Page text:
Karens

Lately, some people in the US have taken to referring to a white woman who calls 911 on a black person without cause as a “Karen.” Sometimes, this broadens to any white woman who tries to leverage her white privilege.

While I think it is legitimate to call out destructive behavior, I wish people would do it directly, not by name-calling. If one is referring to a specific incident, use the name of the person involved. If it is a more general comment about white privilege or entitlement, call it that.

There are lots of people named Karen and they don’t deserve a negative connotation being attached to their names. Some of them are men. Some of them, like Congressmember and potential vice-presidential nominee Karen Bass, are black. Karens are our neighbors, teachers, business owners, and friends. Karens are beloved members of families, including mine.

So, please, think twice about turning a name into an insult. Use a few more words and say what you intend without resorting to name-calling.

One-Liner Wednesday: criticism

“The best criticism of the bad is the practice of the better. Oppositional energy only creates more of the same.”
~~~from the core principles of the Center for Action and Contemplation  https://cac.org/about-cac/missionvision/
*****
Join us for Linda’s One-Liner Wednesday and/or Just Jot It January! Find out how here:
https://lindaghill.com/2018/01/24/one-liner-wednesday-jusjojan-daily-prompt-january-24-2018/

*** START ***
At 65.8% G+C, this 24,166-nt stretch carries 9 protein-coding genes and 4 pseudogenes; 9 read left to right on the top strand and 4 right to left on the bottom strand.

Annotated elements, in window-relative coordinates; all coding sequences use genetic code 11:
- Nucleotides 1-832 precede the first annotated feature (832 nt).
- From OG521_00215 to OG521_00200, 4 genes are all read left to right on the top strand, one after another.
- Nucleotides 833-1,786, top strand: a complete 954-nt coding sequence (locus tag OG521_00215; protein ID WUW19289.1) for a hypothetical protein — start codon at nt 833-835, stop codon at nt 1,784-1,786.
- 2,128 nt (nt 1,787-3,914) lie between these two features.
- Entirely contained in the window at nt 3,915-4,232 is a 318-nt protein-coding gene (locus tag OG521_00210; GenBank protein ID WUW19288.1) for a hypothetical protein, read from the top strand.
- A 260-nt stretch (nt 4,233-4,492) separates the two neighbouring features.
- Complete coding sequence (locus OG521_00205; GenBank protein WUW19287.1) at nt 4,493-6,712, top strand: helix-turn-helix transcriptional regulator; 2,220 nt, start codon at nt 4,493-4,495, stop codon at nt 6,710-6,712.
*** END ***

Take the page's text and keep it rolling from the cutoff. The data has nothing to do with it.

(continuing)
Another voice

In response to this powerful article by Sister Christine Schenk, I wanted to share one small story of an incident that happened when I was working at an office as a summer job.

I was doing some filing when a man came up behind me and tickled me on my ribcage. I turned around quickly and an older man from another department was standing there right behind me. He said in surprise, “Oh, I’m sorry. I thought you were Maggie,” and walked away.

I was shocked. As a young feminist from Smith College, I knew that this was totally unacceptable office behavior.

I told Maggie (not her real name) and some of the other women in the office what had happened. Maggie acknowledged that this man often did this kind of thing; she supposed it was because he was trying to cover up the fact that he was gay. Best to keep quiet about it so as not to get him in trouble.

It was discouraging to me that anyone would behave that way and get away with it repeatedly, but the other women just accepted it as the way things are.

It is even more discouraging that decades later, people still make excuses for abusive behaviors of all kinds.

No, it is not okay to touch another person against that person’s wishes.  It is not okay to belittle or bully or threaten another person.

Every person is due respect at all times.

No matter how rich, famous, powerful, or talented a person in, they never have permission to treat another human being in a disrespectful way.

Period.